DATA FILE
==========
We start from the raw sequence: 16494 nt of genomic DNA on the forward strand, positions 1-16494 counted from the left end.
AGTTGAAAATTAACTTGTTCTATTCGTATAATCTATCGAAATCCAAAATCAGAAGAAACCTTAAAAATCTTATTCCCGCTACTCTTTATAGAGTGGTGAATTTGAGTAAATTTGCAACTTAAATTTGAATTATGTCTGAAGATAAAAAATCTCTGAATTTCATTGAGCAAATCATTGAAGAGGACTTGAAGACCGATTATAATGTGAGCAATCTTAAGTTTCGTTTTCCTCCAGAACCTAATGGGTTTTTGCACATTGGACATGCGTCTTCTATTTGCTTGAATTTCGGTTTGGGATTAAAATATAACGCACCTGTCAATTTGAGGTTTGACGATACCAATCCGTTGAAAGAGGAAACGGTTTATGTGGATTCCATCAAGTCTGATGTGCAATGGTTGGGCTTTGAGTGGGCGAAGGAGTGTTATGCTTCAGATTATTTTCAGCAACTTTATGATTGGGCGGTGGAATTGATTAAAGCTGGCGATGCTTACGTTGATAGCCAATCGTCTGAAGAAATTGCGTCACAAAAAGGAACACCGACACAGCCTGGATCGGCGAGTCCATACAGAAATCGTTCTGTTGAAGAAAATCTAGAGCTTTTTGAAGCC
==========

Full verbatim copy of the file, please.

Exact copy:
We start from the raw sequence: 16494 nt of genomic DNA on the forward strand, positions 1-16494 counted from the left end.
AGTTGAAAATTAACTTGTTCTATTCGTATAATCTATCGAAATCCAAAATCAGAAGAAACCTTAAAAATCTTATTCCCGCTACTCTTTATAGAGTGGTGAATTTGAGTAAATTTGCAACTTAAATTTGAATTATGTCTGAAGATAAAAAATCTCTGAATTTCATTGAGCAAATCATTGAAGAGGACTTGAAGACCGATTATAATGTGAGCAATCTTAAGTTTCGTTTTCCTCCAGAACCTAATGGGTTTTTGCACATTGGACATGCGTCTTCTATTTGCTTGAATTTCGGTTTGGGATTAAAATATAACGCACCTGTCAATTTGAGGTTTGACGATACCAATCCGTTGAAAGAGGAAACGGTTTATGTGGATTCCATCAAGTCTGATGTGCAATGGTTGGGCTTTGAGTGGGCGAAGGAGTGTTATGCTTCAGATTATTTTCAGCAACTTTATGATTGGGCGGTGGAATTGATTAAAGCTGGCGATGCTTACGTTGATAGCCAATCGTCTGAAGAAATTGCGTCACAAAAAGGAACACCGACACAGCCTGGATCGGCGAGTCCATACAGAAATCGTTCTGTTGAAGAAAATCTAGAGCTTTTTGAAGCC